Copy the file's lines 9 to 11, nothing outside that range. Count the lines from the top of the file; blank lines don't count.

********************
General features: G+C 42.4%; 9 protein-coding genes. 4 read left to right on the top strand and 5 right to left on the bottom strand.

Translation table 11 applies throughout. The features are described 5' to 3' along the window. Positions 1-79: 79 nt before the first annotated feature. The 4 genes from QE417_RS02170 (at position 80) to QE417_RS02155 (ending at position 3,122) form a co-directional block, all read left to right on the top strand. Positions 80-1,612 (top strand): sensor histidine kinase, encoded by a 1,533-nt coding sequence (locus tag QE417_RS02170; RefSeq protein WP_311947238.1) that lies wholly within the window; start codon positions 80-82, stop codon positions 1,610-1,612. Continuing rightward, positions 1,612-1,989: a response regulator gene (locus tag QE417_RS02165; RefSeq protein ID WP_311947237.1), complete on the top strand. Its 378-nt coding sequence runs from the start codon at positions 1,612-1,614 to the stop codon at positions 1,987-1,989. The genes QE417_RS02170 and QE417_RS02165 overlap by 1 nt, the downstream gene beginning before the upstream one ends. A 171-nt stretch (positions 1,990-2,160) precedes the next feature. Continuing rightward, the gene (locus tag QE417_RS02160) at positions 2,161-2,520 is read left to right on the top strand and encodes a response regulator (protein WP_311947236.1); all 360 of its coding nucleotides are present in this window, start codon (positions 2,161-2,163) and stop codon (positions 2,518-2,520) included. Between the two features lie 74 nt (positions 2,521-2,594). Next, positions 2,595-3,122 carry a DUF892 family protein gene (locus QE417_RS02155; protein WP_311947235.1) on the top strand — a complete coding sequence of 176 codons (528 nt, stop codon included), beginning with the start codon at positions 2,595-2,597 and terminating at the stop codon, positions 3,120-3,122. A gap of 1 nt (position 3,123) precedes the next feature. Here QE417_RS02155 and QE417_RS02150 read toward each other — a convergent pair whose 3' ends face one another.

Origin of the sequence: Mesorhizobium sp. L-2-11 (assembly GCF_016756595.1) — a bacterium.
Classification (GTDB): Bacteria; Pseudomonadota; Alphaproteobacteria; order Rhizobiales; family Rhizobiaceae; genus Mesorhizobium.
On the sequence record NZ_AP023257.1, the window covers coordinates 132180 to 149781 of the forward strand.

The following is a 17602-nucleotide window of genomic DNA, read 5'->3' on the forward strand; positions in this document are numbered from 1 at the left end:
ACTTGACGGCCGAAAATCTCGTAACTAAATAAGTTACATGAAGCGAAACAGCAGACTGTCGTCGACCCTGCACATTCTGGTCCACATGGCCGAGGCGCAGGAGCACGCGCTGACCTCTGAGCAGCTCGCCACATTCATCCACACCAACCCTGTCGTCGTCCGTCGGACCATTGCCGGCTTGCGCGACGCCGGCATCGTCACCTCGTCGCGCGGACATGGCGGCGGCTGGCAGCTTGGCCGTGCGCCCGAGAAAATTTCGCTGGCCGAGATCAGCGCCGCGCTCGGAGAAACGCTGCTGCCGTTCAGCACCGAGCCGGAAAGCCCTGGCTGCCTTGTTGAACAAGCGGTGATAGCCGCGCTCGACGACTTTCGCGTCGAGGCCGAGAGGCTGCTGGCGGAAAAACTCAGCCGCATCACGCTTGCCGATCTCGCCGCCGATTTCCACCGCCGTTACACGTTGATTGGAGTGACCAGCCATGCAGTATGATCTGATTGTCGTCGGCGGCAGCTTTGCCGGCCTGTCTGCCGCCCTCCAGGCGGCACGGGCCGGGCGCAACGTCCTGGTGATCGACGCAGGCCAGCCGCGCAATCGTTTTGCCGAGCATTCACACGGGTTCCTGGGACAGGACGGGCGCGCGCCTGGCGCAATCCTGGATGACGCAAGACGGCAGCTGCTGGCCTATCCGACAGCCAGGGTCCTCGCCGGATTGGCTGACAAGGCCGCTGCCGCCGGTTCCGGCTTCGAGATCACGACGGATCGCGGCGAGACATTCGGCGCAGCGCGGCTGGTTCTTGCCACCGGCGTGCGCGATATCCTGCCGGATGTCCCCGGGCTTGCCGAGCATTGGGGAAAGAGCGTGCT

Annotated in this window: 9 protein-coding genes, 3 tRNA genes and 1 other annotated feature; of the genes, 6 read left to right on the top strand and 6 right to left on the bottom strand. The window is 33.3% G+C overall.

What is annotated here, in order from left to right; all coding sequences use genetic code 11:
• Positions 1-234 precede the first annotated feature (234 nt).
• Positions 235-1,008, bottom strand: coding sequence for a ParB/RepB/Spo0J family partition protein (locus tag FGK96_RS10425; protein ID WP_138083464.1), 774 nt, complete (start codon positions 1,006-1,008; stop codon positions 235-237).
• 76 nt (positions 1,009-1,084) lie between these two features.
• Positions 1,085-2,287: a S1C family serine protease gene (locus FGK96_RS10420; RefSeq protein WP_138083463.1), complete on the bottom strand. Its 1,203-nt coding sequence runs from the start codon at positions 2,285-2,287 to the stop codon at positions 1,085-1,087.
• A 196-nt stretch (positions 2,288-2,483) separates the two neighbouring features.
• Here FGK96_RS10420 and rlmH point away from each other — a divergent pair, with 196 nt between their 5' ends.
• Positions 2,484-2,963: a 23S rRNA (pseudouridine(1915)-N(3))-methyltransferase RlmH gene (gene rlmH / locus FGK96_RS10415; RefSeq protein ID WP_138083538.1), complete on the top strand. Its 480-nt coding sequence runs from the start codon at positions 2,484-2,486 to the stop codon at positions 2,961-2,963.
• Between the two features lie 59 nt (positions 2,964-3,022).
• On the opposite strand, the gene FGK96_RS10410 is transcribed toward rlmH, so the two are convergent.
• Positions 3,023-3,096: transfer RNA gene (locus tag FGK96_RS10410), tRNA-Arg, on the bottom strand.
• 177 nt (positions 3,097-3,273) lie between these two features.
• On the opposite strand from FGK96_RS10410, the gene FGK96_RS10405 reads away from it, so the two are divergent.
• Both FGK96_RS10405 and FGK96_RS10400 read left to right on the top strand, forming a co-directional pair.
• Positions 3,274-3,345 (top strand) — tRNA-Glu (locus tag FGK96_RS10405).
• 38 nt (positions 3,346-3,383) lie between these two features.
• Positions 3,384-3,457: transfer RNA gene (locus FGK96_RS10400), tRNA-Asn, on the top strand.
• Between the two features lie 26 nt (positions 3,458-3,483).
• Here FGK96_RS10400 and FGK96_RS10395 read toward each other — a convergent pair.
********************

What is annotated here, in order from left to right; all coding sequences use genetic code 11:
• Positions 1-234 precede the first annotated feature (234 nt).
• Positions 235-1,008, bottom strand: coding sequence for a ParB/RepB/Spo0J family partition protein (locus tag FGK96_RS10425; protein ID WP_138083464.1), 774 nt, complete (start codon positions 1,006-1,008; stop codon positions 235-237).